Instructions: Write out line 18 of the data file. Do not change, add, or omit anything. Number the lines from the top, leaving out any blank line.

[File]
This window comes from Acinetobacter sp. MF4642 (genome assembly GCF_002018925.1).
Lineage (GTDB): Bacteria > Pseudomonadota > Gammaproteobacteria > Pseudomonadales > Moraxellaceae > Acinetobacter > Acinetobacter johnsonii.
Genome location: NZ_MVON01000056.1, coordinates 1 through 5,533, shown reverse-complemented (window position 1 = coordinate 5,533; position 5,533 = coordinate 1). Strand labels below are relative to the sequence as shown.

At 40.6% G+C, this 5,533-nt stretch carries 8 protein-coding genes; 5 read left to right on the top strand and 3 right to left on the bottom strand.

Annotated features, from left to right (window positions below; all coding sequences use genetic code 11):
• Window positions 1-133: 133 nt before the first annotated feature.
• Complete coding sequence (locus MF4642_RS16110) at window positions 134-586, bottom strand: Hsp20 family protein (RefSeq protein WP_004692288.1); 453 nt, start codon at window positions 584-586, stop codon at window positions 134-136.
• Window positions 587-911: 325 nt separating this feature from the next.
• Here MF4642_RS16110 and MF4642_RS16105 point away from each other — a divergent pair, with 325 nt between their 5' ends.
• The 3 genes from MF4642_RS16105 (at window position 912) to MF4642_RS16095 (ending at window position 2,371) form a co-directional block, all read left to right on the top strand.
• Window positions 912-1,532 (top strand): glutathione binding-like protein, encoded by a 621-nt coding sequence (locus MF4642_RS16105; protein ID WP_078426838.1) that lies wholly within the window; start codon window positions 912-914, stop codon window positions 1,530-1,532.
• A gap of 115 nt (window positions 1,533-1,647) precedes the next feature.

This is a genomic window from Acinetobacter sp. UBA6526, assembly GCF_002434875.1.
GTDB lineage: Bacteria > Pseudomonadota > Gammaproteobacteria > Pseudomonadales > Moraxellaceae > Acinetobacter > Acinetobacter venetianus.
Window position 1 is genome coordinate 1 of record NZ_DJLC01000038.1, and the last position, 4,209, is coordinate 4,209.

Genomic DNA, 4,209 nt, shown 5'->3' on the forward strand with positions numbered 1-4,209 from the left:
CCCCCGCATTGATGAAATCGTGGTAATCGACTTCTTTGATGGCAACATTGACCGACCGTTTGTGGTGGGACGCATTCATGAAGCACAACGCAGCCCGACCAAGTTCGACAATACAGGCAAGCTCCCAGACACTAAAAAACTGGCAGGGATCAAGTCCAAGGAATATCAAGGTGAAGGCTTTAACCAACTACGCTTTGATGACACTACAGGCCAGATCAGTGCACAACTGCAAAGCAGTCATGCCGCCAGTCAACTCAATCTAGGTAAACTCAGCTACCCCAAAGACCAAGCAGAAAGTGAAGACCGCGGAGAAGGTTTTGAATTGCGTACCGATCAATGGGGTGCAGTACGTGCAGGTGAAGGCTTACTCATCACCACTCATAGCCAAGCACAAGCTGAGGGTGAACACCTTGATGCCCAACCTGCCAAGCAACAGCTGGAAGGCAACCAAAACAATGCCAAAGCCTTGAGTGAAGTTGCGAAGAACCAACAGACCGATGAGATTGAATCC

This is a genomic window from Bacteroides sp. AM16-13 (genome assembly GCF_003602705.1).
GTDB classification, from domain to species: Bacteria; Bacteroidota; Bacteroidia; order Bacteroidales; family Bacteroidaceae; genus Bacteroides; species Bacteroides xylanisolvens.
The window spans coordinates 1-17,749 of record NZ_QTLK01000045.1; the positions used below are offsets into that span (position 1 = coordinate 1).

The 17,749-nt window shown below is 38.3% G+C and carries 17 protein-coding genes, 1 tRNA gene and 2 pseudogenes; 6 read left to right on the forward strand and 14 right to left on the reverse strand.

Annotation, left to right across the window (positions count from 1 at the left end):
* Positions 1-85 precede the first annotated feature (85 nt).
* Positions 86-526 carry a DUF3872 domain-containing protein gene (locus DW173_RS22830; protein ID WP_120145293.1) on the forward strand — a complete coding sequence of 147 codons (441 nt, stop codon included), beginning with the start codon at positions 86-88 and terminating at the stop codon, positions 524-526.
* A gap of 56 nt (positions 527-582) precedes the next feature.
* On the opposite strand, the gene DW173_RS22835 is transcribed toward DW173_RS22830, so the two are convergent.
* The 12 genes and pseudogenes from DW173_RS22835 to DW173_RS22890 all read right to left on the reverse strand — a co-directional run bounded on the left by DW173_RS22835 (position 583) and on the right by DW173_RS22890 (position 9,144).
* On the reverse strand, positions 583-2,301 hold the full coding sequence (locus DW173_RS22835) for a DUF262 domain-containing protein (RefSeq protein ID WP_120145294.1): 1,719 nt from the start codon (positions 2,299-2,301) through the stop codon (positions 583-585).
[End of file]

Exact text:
This is a genomic window from Bacteroides sp. AM16-13 (genome assembly GCF_003602705.1).